James: Sorry if I can just add there – the reason why it is late is that I think the process always starts late and that’s cause for concern and we need greater public participation in the beginning, in the process side of it and again that’s what we are trying to do in council is to get the public on board right from the start rather than just criticising the end result.
Guma: So as things stand, you are confident that the reported power struggles and corruption that was said to be dominating council – that should be a thing of the past? You are quite confident that you can develop a harmonious working relationship with your councillors?
James: Yes I’m confident of that and I think dialogue, closer dialogue between us all needs to be effected and I think there’s a new realisation amongst us councillors here that service delivery is the prime object of our endeavours and we shouldn’t be swayed by forces, some of which I mentioned earlier. We should concentrate on service delivery and bettering the lives of our constituents.
Guma: So would it be fair to say, Mr James, that your intention to go on leave has actually worked for the good? It’s given impetus to have what you wanted done in terms of the audit and everyone seems to be moving in the same direction now?
James: To a certain extent, yes.
Guma: Okay let’s move on to Harare. Priscilla who stays in Harare says your battles with the Local Government minister, Ignatius Chombo are well documented and her question is – how are things at the moment?
James: Ah yes they are well documented and I think we’ve got to realise and I’m glad that she’s brought up this question because the public must realise as well where some of our problems are originating from and if we can concentrate on service delivery and bring the public on board in those endeavours then his influence, his disruptive influence, can I put it that way if it is disruptive, minimises, but at the same time he is the minister and we have to take his directives and his thinking on board and deal with it independently and consultatively.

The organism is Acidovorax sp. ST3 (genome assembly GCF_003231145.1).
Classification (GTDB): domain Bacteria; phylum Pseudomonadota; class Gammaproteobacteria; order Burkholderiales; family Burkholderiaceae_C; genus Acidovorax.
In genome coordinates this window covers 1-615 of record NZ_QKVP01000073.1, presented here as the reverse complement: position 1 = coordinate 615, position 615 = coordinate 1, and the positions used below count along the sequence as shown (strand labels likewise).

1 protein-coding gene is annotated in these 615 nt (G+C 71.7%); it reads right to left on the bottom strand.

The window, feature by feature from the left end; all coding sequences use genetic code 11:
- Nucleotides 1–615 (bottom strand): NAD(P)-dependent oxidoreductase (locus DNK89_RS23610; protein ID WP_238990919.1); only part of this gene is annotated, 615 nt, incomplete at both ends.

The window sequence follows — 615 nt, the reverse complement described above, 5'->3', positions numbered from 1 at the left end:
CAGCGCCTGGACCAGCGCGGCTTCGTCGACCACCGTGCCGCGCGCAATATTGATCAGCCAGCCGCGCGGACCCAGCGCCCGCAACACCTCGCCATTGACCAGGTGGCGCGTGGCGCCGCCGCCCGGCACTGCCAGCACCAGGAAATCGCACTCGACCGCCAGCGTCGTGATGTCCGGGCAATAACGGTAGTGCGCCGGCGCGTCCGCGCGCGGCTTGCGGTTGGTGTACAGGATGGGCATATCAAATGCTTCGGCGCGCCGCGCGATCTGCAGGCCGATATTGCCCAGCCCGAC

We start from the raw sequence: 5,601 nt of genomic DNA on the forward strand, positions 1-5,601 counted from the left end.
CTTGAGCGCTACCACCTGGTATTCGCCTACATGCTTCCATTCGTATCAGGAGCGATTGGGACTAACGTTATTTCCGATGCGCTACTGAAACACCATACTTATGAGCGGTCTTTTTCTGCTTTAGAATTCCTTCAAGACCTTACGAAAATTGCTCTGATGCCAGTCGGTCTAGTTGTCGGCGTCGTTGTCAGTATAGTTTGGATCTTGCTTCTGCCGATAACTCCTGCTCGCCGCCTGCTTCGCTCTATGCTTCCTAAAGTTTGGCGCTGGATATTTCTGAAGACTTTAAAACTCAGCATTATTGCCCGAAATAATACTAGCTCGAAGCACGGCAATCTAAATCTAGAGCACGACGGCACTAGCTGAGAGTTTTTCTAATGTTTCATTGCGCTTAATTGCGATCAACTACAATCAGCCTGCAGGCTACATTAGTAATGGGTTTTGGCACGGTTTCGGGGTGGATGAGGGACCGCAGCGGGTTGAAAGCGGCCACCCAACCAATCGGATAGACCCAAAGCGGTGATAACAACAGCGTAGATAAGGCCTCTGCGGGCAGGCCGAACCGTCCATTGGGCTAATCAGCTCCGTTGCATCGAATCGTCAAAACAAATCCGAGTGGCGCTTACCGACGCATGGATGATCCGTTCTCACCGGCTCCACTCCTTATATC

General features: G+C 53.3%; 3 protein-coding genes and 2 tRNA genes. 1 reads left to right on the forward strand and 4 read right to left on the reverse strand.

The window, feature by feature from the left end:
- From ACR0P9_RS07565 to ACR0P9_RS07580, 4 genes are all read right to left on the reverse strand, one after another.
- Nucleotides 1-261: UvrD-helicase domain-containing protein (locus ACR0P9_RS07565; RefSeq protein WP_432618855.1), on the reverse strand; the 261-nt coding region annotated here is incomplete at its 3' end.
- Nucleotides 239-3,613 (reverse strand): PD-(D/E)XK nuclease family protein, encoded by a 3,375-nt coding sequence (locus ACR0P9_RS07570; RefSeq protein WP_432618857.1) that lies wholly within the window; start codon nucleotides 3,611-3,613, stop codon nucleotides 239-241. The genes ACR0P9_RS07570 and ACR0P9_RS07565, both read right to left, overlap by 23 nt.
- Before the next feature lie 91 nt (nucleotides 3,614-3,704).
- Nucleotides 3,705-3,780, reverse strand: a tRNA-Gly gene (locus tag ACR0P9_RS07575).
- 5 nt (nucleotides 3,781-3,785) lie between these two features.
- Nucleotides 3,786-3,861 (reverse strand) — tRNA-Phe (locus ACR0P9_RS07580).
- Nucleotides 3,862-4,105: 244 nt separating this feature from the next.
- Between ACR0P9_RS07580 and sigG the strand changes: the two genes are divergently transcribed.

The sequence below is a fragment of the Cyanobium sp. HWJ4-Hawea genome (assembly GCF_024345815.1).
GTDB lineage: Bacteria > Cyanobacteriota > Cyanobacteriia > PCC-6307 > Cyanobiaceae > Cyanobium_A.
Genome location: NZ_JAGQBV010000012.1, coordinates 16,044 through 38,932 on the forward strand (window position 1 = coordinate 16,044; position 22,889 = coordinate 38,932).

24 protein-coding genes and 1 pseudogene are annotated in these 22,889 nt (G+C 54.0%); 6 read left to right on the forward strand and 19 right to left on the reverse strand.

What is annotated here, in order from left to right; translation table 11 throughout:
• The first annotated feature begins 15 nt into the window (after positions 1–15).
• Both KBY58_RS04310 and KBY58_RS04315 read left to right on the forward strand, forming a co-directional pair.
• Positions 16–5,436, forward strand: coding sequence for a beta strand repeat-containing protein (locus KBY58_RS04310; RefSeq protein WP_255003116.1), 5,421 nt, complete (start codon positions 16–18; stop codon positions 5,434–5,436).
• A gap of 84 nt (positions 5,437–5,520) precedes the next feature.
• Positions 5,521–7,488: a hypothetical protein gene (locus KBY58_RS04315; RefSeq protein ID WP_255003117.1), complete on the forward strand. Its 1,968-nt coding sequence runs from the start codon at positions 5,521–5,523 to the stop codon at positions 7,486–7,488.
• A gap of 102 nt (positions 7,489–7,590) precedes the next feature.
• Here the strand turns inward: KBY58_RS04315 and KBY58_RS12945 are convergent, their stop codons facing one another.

Guma: But are there any pending issues that are a source of conflict? Last time we, you had that whole issue over the deputy mayor and him (Minister) overturning your directive. How have those issues been resolved?
James: Well history has actually resolved a lot of that and that’s not the main problem. At the moment we are waiting for his approval of our choice of auditors for our 2010 set of accounts.
I’m told that our choice, a letter has been written to him but he seems to be sitting on actually approving it and that’s what we also discussed today. So I think that’s the main burning question at the moment is that council has elected Ernst and Young to come and do the 2010 accounts, plus the Pungwe for that matter, but we need his signature of approval for the 2010 set of accounts and I’m sure there’s no reason why he shouldn’t sign that approval.